Rachel Kam has been a member of the Israel Philharmonic Orchestra for over three decades. In the interview below she shares stories of performing with artists from Leonard Bernstein to her own extremely talented children and gives advice to the next generation of musicians joining this revered orchestra.
What made you want to become a classical musician?
I never actually decided to become a musician. I don’t come from a musical family and I didn’t hear any classical music at home. Nevertheless, I was very fortunate to have had a music teacher in fourth grade, who convinced my parents to allow me play the violin, and encouraged me to practice. After many years of hard work and tremendous joy, playing music became a second nature and I decided to pursue a career in it.
What made you chose the viola?
When I joined the Gadna youth orchestra in 1964, I was asked to replace a missing viola player and fell in love with the beautiful warm sound of this instrument. I never went back to playing violin.
Describe your audition in the IPO.
Auditions in the IPO do not happen very often and there are many candidates, so they are a very stressful experience. Mine, in 1980, was an unforgettable one. I played my program by heart and had a complete black-out 5 minutes into the audition. I stopped playing and was devastated because I thought I had failed. But then I heard Maestro Mehta calling my name. He asked me to go back-stage, have a drink of water and bring my music. I played again, with less anxiety, and won.
I will never forget Leonard Bernstein. Every musical note was a matter of life or death for him and he was always searching for the right interpretation and meaning. He was a passionate conductor and had incredible facial expressions, which brought the best out of every player in the orchestra. Bernstein was a one of a kind combination of an outstanding pianist, conductor, composer, educator and a generous human being.
Our tour to Japan with him in 1985 is an unforgettable memory for me. Not only because of his Mahler 9th symphony performance in Osaka, but also because of the special affection he had for my son Ori, who came with me on this tour .
Ori was ten years old at the time, and after listening to this concert he rushed backstage and told Maestro Bernstein: “I think that you are a wonderful conductor!” Bernstein was so amused and overwhelmed by it, that he asked Ori to come to all his concerts and spent quite a bit of time with him.
You have been with the IPO for many years now, what sort of changes have you seen during this time?
I am very pleased to say that the recent changes in the IPO are for the better in every aspect. The orchestra is being filled with brilliant young Israelis, who studied and worked abroad, but are happy to come back home. As a result, our musical level is higher than ever and the social atmosphere in the orchestra has become very pleasant. Our educational program has grown and improved too, and more children learn to appreciate and respect classical music. This may affect our future audiences.
What advice do you have for the new generation of musicians joining the orchestra?
I would advise them to cherish this outstanding institution and never let it fail. We are a world-class orchestra and a model for many youngsters who pursue a musical career. We bring great conductors and soloists who inspire Israeli musicians to improve and flourish. We tour a lot and show the cultural side of Israel to the world! I can’t imagine Israel without it.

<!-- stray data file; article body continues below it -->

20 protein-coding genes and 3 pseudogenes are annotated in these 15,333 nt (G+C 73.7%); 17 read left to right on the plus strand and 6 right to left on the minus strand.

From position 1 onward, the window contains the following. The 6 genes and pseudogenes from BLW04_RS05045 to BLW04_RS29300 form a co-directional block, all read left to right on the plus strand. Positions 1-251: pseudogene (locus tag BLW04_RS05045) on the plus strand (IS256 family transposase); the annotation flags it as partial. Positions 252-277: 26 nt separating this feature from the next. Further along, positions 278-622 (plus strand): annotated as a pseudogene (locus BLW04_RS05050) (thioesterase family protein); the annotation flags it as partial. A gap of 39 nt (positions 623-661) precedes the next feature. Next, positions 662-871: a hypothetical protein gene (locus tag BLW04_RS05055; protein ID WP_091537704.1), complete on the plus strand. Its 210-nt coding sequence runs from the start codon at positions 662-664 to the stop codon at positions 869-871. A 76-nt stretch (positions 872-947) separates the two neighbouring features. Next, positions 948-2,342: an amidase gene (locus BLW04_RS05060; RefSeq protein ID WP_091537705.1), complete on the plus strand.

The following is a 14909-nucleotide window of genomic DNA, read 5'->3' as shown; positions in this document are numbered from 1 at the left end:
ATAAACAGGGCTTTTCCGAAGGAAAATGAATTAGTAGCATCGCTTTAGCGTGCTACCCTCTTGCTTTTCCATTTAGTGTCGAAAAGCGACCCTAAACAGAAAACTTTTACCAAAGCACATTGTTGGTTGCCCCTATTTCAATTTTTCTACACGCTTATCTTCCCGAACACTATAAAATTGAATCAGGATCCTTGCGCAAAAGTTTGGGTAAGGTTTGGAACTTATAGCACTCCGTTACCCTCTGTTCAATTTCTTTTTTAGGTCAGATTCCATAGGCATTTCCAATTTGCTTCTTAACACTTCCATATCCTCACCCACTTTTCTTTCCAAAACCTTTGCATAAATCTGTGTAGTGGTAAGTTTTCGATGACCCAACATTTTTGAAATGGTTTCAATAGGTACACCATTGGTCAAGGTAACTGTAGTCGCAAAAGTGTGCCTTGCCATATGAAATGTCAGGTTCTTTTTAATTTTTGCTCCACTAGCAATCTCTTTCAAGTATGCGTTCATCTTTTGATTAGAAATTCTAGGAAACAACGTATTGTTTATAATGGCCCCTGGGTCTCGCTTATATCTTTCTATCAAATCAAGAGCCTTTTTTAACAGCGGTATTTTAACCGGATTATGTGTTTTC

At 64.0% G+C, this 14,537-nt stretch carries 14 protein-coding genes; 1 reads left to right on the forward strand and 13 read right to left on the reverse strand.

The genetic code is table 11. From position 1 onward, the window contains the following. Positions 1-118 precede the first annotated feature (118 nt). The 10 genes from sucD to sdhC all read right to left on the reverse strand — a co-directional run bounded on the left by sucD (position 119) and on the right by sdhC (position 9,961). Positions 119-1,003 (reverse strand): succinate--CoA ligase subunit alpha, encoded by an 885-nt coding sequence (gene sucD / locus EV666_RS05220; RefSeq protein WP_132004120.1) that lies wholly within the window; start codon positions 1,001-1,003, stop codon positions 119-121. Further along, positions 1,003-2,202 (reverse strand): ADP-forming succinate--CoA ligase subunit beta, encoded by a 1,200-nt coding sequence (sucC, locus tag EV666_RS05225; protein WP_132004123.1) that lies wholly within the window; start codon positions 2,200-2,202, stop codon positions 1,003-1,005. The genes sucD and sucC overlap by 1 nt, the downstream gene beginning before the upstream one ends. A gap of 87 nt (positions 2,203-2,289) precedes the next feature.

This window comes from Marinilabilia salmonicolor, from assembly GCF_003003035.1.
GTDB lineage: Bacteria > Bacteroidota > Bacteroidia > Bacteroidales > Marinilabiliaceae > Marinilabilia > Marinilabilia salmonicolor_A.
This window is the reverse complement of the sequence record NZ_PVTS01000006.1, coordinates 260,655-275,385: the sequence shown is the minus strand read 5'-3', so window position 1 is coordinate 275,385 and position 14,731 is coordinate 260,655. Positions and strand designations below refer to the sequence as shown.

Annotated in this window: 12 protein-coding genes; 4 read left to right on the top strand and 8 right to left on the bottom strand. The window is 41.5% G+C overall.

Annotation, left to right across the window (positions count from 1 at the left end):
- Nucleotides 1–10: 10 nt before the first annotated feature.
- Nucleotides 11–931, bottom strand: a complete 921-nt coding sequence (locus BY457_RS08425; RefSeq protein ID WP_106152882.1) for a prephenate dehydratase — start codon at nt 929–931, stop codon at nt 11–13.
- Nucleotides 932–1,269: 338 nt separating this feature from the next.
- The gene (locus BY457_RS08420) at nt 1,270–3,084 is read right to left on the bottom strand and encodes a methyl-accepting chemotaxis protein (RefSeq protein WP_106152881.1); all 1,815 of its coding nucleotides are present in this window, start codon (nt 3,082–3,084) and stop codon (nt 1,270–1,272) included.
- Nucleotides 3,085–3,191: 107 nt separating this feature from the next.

What changes do you want for the IPO in the next 5 or 10 years?
When I started, in 1980, we performed only classical music. Now, due to financial needs, we play more and more popular concerts. I think that we need to be careful and make sure that classical music remains the essence of the orchestra. I wish for the orchestra to stop struggling for money, so that the best soloists and conductors can come and perform the programs of their choice.
I hope, also, that our KeyNote educational program will grow and cover as many children as possible. I have been watching children, of all ages, acquire more and more information about classical music and I hope that it goes on forever.
There are so many wonderful memories, but the highlight of my time with the orchestra is the six concerts that my children, Sharon and Ori Kam, performed with us in March 2015. They played Max Bruch’s Concerto for Clarinet and Viola with Nikolaj Znaider, conducting. The orchestra and the audience loved them and Maestro Mehta sent them a huge bouquet of beautiful flowers with a loving note. It was much more than a dream come true.
Do you have any pre-concert rituals?
I don’t eat before a concert because I find it hard to concentrate when my stomach is full.
You have been with the IPO for decades now, is it hard to keep the enthusiasm for some of the music?
After so many years, I have performed most of the pieces we play, but they still move me every time! It is interesting to compare the same piece performed by different artists, and many times I am surprised to hear a line or detail that I didn’t notice before. Music is a constantly changing process and it is always exciting to take part in it.
Who are your favorite composers and why?
I love playing Mahler’s symphonies with my orchestra and Schubert’s chamber music with my colleagues.
Their compositions affect me with their deep warmth, passion, pain and hope. Both wrote for the human voice, which is the most natural mean of expression and their unique phrasing is affected by it, each composer in his own style of harmonic progression and orchestration.
What do you like to listen to when not performing or rehearsing?
I love listening to my children’s recordings and enjoy watching the Metropolitan Opera live broadcast in Jerusalem.
If you weren’t a musician what career would you want to have?
I would love to work with children. They are the future!